This seems to me like a particularly promising theoretical research direction - we have empirical results, but (as far as I know) no general selection theorems for the phenomenon. If we can get theorems about modularity of selected systems, then that would open the door to theorems about agent-like internal structure, as well as internal structure more generally.
I don’t have a good reference on this one already written up, but here’s a few related hand-wavy arguments that broad optima should involve some sort of modularity.
If a system is “modular”, that means it has subsystems which have low-dimensional interfaces with the other subsystems. Now imagine that our selection process is optimizing the system via some very-high-dimensional parameters (e.g. a genome), and many of those parameters only influence a single subsystem (e.g. many genes only influence one module of an organism). If the dimension of the parameters of a subsystem is higher than the dimension of its interface with the other subsystems, then there should be many parameter changes which only affect the internals of the subsystem but keep high-level functionality intact. Thus, a broad optimum: there are many ways of changing the parameters without a large performance loss.
More questionable argument: if a system is modular, and most optimization parameters only affect one module, then most single-parameter changes (e.g. mutations in natural selection) will only affect one module. The rest of the system will still work fine, so as long as the high-level structure is robust to loss of one module, overall performance won’t be very much worse. On the other hand, if every parameter affects everything, then we can’t have this sort of architectural robustness.
Here’s one way that questionable argument turns out to be basically correct. (Warning: linear algebra and calculus incoming.) In smooth optimization problems (e.g. numerical optimization, like neural net training), we typically quantify the width of a peak via the determinant of the second derivative matrix of the objective with respect to the parameters - i.e. |∂2f∂θ2|. In two dimensions, for instance, we get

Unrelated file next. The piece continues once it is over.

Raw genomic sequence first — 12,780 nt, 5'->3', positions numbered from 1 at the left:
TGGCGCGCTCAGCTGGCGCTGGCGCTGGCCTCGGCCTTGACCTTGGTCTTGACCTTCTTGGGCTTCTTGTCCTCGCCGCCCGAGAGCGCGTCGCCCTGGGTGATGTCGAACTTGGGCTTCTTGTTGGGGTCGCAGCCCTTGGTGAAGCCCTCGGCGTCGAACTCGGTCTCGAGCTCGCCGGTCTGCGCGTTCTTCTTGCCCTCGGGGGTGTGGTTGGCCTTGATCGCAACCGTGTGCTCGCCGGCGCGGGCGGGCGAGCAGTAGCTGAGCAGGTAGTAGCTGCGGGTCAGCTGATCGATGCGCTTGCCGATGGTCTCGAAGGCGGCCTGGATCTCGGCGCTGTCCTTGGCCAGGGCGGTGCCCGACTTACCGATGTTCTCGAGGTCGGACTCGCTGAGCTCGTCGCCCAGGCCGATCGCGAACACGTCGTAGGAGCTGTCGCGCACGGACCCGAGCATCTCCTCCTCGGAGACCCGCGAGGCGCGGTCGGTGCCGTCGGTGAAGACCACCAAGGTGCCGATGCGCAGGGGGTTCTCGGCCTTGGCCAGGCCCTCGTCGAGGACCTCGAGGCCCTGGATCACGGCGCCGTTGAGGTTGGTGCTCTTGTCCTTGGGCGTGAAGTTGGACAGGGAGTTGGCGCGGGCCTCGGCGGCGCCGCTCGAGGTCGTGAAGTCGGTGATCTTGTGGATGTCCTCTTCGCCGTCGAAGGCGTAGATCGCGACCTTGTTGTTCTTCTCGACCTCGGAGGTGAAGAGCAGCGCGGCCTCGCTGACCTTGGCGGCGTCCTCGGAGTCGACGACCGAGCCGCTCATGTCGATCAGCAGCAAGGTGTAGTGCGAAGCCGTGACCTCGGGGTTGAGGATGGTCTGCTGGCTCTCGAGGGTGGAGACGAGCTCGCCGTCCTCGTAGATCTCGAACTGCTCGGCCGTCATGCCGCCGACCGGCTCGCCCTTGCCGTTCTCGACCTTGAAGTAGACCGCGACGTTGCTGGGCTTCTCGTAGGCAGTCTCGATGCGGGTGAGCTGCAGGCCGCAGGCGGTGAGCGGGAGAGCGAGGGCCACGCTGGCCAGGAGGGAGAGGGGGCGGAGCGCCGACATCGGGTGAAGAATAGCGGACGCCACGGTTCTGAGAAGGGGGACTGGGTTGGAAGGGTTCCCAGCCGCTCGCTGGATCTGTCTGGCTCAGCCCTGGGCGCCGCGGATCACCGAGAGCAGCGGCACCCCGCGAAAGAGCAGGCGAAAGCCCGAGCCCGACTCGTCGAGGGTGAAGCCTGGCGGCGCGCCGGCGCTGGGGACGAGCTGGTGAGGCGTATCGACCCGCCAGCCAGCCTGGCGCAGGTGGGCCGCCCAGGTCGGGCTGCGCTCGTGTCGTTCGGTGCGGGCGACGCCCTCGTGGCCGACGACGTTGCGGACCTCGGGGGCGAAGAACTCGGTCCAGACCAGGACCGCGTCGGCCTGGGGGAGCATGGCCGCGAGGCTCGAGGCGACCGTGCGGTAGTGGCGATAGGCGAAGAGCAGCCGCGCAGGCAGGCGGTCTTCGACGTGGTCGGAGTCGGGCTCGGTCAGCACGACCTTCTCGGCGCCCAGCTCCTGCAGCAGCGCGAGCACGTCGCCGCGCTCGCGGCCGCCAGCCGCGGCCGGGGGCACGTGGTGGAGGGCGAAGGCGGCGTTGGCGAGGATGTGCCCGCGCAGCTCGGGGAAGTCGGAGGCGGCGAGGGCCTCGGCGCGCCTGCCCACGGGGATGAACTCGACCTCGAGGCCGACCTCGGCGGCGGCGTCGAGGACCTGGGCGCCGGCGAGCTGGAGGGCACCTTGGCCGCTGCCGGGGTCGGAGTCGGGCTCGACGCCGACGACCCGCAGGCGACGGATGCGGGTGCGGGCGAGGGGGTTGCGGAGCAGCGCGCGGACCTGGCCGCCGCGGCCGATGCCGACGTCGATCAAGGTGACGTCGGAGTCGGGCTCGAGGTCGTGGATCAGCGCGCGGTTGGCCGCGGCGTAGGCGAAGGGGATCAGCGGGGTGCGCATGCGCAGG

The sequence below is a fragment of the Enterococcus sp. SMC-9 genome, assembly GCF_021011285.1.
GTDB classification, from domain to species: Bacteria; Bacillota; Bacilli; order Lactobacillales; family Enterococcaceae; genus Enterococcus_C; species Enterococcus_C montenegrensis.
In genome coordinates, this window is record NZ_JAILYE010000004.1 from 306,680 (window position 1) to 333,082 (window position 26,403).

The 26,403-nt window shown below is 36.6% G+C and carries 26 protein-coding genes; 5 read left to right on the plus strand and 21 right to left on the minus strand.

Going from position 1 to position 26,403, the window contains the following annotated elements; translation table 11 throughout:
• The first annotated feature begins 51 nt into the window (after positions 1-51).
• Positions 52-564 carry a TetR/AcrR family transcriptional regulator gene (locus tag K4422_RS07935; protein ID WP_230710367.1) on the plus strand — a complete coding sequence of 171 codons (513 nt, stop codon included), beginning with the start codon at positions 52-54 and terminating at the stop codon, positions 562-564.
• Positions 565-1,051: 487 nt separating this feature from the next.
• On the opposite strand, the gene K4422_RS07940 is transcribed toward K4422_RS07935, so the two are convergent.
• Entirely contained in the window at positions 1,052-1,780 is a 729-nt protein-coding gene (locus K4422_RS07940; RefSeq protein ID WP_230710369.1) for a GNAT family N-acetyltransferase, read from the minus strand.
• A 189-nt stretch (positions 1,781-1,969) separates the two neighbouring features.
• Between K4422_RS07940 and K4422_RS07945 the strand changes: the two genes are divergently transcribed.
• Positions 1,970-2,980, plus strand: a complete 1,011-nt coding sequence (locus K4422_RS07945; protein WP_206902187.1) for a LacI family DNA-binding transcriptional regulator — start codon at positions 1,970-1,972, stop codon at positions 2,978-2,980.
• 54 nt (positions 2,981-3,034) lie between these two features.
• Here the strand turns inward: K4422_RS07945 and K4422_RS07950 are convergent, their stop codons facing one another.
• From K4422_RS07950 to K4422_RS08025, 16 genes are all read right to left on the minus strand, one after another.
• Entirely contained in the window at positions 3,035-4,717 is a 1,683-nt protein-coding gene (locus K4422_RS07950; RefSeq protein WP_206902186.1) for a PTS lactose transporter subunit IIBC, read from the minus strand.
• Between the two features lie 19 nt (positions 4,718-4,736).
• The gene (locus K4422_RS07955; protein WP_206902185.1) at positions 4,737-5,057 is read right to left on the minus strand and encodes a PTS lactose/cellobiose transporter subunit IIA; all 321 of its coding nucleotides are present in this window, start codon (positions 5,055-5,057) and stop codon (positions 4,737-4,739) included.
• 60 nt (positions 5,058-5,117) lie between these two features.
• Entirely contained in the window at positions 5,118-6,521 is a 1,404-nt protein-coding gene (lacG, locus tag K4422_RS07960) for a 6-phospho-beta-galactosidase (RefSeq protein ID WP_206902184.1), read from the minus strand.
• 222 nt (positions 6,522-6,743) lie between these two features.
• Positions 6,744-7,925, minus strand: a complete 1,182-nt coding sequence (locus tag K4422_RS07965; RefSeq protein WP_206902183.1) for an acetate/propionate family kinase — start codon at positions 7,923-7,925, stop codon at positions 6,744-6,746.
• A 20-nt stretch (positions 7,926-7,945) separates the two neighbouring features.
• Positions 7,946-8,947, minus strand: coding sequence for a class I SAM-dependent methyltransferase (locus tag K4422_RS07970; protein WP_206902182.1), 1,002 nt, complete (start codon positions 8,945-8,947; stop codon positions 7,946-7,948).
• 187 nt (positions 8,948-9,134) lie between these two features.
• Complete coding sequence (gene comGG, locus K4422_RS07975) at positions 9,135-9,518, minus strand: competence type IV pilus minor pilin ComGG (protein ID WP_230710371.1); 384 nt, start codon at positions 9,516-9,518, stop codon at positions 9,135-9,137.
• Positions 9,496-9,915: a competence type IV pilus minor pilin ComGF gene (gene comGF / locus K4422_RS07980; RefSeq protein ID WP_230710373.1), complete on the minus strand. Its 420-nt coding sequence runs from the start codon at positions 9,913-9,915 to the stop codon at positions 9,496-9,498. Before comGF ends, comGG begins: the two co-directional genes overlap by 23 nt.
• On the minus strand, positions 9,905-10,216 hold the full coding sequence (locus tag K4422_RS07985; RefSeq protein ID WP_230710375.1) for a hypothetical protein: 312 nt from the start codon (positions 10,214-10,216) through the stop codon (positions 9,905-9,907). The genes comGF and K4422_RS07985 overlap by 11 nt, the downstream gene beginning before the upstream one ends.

Key thing to notice: this is strictly decreasing with respect to the magnitude of the “second-order interaction term” ∂2f∂θ1∂θ2. All else equal, the peak is broadest when that interaction term is small. This turns out to generalize to higher dimensions: when the interaction terms are small, the peak is broad. With a bit more linear algebra, we can also extend this to hierarchical structure - roughly speaking, a peak will be relatively broad when the (sometimes implicit) interaction terms are relatively small between modules. This isn’t a particularly accessible/intuitive result, but the overall takeaway is similar to the other two arguments: modularity yields broad peaks.
Like the “evolution of modularity” idea, this offers a potential path to theorems on the internal structure of evolved systems, and (hopefully) the internal architecture of evolved agents.
Biologically, I think the evolution of body-plan modularity might be backwards from your general argument for it - the biological goal seems to be to make big (but not automatically bad) changes from small mutations (e.g. entire extra body segments), not to "hide" DOF inside modules to allow for smoother changes per parameter.
In fact, this strikes me as resembling abstraction, so this might be right in your wheelhouse :P Biological modularity seems to specifically select for those modules with simple interfaces that can be cut-and-pasted with the maximal chance of success.
My knowledge of the precambrian is bad, so I suspect that biologists have written much cleverer things about this already.
(EDIT: Actually, you could think of this as a reverse sort of robustness. Rather than asking for a genome where small changes don't impact your fitness much, the HOX genes seem to be more about being able to respond to new environments [or non-equilibrium races for adaptation] with small changes.
If we have environment E, fitness F, and genome G, then (very loosely) this looks like low dG/dE, not low d^2F/dG^2. )
It's true that most of the agents we build can't directly bet on all the outcomes in their respective world-models. But these agents would still be modelled by the coherence theorems (+ VNM) as betting on lotteries over such outcomes. This seems like a fine way to justify EU maximization when you're unable to bet on every "microstate" of the world — so in what sense did you mean that this was a blind spot?
EDIT: Unless you were alluding to the fact that real-world agents' utility functions are often defined over "wrong" ontologies, such that you couldn't actually construct a lottery over real-world microstates that's an exact fit for the bet the agent wants to make. Is that what you meant?
(FWIW, I agree with your overall point in this section. I'm just trying to better understand your meaning here.)